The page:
From the editor: The Hydrogen Manifesto [GasTransitions]
It would probably be more correct to say that the Hydrogen Manifesto has been published – but the Revolution has still to be carried out.
That Manifesto is the EU’s Hydrogen Strategy – presented by the European Commission on July 8. It calls on the entire European society to be united and build a New Net-Zero Carbon Emissions World on a foundation of Renewable Hydrogen.
There is no question that this is a serious plan which has many adherents, not least in the energy industry itself. As Alberto Litta Modignani, Executive Vice-President at the Hydrogen Business Unit of French energy giant ENGIE, says in an interview in this issue of Gas Transitions: “At ENGIE we believe hydrogen is the next big thing in energy.”
Alberto says that “it was decided at the highest level of the company to make hydrogen one of the pillars of our energy transition’s strategy.”
Oliver Bishop, head of Shell Hydrogen, spoke in similar terms when we interviewed him for Gas Transitions. “I don’t see any energy transition without hydrogen,” he said. “It is a major contributor to the decarbonisation agenda.” As reported in our News section, Shell has just won another offshore wind tender in the North Sea and is planning to build huge offshore wind capacity dedicated to green hydrogen production.
And yet, there is no guarantee that Europe will become a Hydrogen Economy, as the European Commission is envisioning. “We are close to the trigger point,” is how Alberto of ENGIE puts it. “Hydrogen is around the corner.”
What will it take to turn the corner? In this issue of Gas Transitions, you will find three highly informative critical analyses of the EU’s Hydrogen Strategy. They all have a similar message: the EU is off to a good start, yes, but it’s only a start.
Legal experts Ana Stanič and Alex Barnes note that the existing legislative framework in the EU does not allow the creation of the new value chain of hydrogen that is required. The objective of current legislation was to liberate existing markets, they point out, but for green hydrogen a brand-new market has to be created, which requires a very different approach.
Energy analyst Andrei Belyi writes that the Hydrogen Strategy will require a far higher share of renewables in Europe, among other challenges. He also asks what the EU intends to do with LNG, which until very recently was a “policy priority” for Brussels. Is that no longer the case?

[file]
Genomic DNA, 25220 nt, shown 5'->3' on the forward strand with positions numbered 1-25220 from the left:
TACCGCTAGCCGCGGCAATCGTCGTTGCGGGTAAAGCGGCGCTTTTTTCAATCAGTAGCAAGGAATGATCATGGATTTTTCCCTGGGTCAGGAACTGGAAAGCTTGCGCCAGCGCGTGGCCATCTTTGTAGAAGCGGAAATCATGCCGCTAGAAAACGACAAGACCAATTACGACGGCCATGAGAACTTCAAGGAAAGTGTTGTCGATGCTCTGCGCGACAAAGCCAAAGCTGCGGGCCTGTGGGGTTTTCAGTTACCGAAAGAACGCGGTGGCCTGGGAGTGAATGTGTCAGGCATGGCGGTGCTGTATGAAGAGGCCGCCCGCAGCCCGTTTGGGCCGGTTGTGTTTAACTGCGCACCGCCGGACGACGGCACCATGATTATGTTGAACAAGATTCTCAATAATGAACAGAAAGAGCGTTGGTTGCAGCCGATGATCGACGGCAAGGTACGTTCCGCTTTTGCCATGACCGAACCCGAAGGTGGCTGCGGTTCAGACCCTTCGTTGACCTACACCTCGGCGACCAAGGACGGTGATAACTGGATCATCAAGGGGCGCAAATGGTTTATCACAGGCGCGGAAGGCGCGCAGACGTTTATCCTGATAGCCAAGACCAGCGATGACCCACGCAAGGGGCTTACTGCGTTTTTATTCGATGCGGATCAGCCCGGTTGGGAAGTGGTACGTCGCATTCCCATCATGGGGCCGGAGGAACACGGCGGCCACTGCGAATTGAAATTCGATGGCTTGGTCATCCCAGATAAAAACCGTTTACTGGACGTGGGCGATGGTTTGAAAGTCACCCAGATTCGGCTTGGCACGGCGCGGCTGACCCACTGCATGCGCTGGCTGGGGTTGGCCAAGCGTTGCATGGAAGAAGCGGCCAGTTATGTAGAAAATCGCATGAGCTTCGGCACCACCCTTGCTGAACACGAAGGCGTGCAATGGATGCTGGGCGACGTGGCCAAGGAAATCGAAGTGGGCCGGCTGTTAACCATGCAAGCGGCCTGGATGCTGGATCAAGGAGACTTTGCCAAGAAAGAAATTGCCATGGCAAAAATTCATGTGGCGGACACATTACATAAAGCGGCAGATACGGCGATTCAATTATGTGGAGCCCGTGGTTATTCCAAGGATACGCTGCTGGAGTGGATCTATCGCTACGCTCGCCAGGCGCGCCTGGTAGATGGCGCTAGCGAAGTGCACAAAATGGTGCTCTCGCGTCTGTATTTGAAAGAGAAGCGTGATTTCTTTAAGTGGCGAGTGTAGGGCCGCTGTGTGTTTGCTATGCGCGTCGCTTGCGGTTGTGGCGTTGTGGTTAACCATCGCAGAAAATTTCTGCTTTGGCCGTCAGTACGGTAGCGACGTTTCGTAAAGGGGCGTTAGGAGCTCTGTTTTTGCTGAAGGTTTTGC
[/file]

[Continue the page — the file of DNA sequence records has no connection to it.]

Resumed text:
Mike Parr, Brussels-based independent energy consultant, identifies six omissions in the EU’s Hydrogen Strategy. One of them indeed is the tremendous growth of renewable energy needed, while wholesale prices are low or even negative. No EU strategy exists to tackle this problem, notes Parr.
Parr also makes the interesting point that the focus of the strategy is on large-scale systems – which the Shells and Engies of this world can take care of. But if hydrogen is really to conquer the market, it will need to be integrated at distribution level with renewable energy. “Hydrogen must be embedded in the socio-economic structure at all levels” and cannot be left to “a small coterie of the big players,” argues Parr.
Regardless of any “strategy” the EU will pursue, it is virtually certain that Europe can never produce enough renewable energy to meet all its green hydrogen needs. Chile is one country that is ready to export hydrogen to Europe – theoretically ready, that is. Chilean energy expert Johan Dreyer explains what is happening in hydrogen in Chile: plenty of ambition, but here too the first real moves have yet to be made.
In case you are still wondering “why hydrogen”, another independent energy analyst, Jim Baird, argues that hydrogen grids are in many ways superior to electricity grids – and hydrogen cars to electric cars. Baird also has an interesting suggestion: he says electrolysis should be done in deep water, where the pressure is much higher.
But maybe you think hydrogen will blow over and the old regime will be able to stay in power? You may be right at that. Do note, though, that, as you can read in our News section, Saudi electricity company ACWA Power and U.S.-based chemical company Air Products have signed an agreement to build a $5bn green hydrogen facility in NEOM, the future “city for sustainable living” the Saudis are planning to build in the northwest part of their country. That’s pretty serious money.
And has history has shown, it only takes a small vanguard sometimes to make a revolution.
Karel Beckman, editor-in-chief Gas Transitions